Membership: "Adam," "Eve," "Leader," "Mate," others (see comments)

Purpose: To survive

Aliases: Demi-Men, Deviants, Eternals, Pre-Men

Affiliations: Celestials (Gammenon the Gatherer), Doctor Stephen Strange, Gaea, Sise-Neg

Enemies: Serpent Men, Shuma-Gorath

Base of Operations: Mobile in the region around the Garden, somewhere on prehistoric Earth

First Appearance: (as Demi-Men) Marvel Premiere#14 (March 1974)
   (named) X-Men Annual I#13/3 (August 1989)

(Marvel Premiere#14) - Over a million years ago a tribe of creatures, "Demi-Men" somewhere between apes and men, wandered into a region still inhabited with dinosaurs (see comments) and were attacked by the demon Shuma-Gorath. Brought back in time by 31st century sorcerer Sise-Neg, Dr. Strange became witness to the slaughter and tried to save the Demi-Men, but his power proved insufficient for the task. As the Demi-Men fell prey to the demon, Strange reminded Sise-Neg that the terrified hominids were his ancestors too, appealing to the future man's sense of humanity. Won over by Strange's argument, Sise-Neg banished Shuma-Gorath and used his powers to create a bountiful green haven for the two surviving Demi-Men.


(X-Men Annual I#13/3 (fb) - BTS) - Over the next few centuries Uatu the Watcher observed as the two survivors of the species on the evolutionary border between men and apes gave rise to an entire tribe of nomads, whom Uatu referred to as the Wanderers. The tribe migrated along the same route each year, traveling with the seasons, and each year eventually returned to the Garden.

   Around one million years ago, Set detected the approach of the Celestial's First Host, and that they would arrive on Earth somewhere near Sise-Neg's garden. Wanting his own people to take whatever gifts the Celestials might otherwise bring to the Wanderers, the Elder God instructed his Serpent Men to go to the Garden and pose as another Demi-Men tribe, the better to ambush and kill the Wanderers.


(X-Men Annual I#13/3) - When the Wanderers returned to the Garden during their annual migration, the then Leader and his mate discovered it now seemed inhabited by a tribe they had never seen before, one that looked have endured none of the world's hardships, as if all their worldly needs and desires had been catered for. The strangers' leader communicated to them telepathically (not that the two Wanderers knew that term), explaining that he was of the Tribe of Set, who provided his followers with food, warmth and eternal life. The stranger then offered to let the Leader and his mate join the tribe, and when the two Wanderers made it clear the offer interested them, the stranger explained that Set needed them to do two things for him; first, since Set wanted food, they must help the strangers murder their own tribe for Set to then devour; second, mighty beings from across the sky were coming bearing gifts, and the two Wanderers were to present the Tribe of Set to these visitors. Exchanging glances, the two Wanderers immediately realized that the strangers were evil, and rejected the offer violently, striking down the stranger. To their horror, when he collapsed to the ground his appearance changed, revealing his true visage as one of the Serpent Men. As the rest of the Tribe of Set dropped their disguises too, the Leader and his mate fled, howling for the rest of their own tribe to come to their assistance, which they swiftly did, driving the Serpent Men from the Garden.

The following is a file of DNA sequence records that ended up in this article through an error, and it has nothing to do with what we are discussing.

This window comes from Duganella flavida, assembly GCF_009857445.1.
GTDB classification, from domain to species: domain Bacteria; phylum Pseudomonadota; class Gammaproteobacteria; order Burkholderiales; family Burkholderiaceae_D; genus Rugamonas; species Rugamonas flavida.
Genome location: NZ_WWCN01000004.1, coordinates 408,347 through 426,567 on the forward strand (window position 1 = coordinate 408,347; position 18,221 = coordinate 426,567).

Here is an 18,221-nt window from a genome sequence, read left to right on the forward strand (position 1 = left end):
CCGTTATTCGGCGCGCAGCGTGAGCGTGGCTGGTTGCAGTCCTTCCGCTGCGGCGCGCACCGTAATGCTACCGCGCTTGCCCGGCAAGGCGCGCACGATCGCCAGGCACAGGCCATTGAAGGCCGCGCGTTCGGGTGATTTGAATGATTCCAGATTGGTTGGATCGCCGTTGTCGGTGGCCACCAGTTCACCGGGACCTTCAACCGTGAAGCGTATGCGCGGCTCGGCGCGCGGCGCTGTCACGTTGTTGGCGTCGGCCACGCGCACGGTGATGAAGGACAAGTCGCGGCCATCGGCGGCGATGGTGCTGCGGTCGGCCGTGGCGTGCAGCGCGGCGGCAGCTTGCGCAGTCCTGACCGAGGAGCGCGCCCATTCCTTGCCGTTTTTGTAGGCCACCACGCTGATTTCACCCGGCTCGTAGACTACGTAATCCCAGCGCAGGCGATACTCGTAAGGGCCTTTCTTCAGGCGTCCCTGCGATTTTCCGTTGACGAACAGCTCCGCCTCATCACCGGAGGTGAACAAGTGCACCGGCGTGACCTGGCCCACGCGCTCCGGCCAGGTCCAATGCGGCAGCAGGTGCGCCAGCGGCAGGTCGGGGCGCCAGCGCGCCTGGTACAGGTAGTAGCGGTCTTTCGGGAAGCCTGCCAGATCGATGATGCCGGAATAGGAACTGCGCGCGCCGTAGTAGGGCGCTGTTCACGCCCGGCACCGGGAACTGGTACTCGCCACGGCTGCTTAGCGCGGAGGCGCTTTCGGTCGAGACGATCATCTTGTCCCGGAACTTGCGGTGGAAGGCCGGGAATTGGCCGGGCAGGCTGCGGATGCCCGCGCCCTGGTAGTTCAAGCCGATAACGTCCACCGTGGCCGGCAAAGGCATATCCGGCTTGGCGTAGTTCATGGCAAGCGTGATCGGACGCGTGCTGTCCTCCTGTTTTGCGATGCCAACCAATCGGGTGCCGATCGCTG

No sooner was the battle ended than the Wanderers witnessed the arrival of the Celestials' starship, escorted to their Garden by the goddess Gaea, who smiled at the Wanderers, encouraging them to accept the gifts the space gods were bringing. Emerging from the vessel, Gammenon the Gatherer gently scooped up the Wanderers and carried them into the ship, generating a feeling of blissful peace to calm his new test subjects. The envious Serpent Men approached to try and convince the Celestials to take them instead, but Arishem the Judge rejected their entreaties and violently drove them off. Within the ship the Celestials altered the genetic make-up of the Wanderers.

(Thor Annual I#7 - BTS) - The Celestials' arrival was witnessed by many hominid species and tribes (see comments).

(What If? I#23/2 / Eternals II#1 - BTS) - Gammenon the Gatherer inspected these "Pre-Men" to choose test subjects and rounded them up...

(Avengers I#339 -  BTS) - and back on the Celestials' ship the captives were genetically altered.

 (What If? I#23/2 / Eternals II#1 / X-Men Annual I#13/3 / Avengers I#339) - Three races of humanity were created - the immortal Eternals, the genetically unstable Deviants, and a third set intended to evolve naturally, carrying within them a latent gene for rapid mutation and superhuman powers. It is unrevealed whether the Wanderers ended up in one of these groups (and if so, which one) or were split up across all three.


Comments: Demi-Men created by Steve Englehart, Frank Brunner and Dick Giordano; Wanderers created by Peter Sanderson, Mark Bagley and Keith Williams.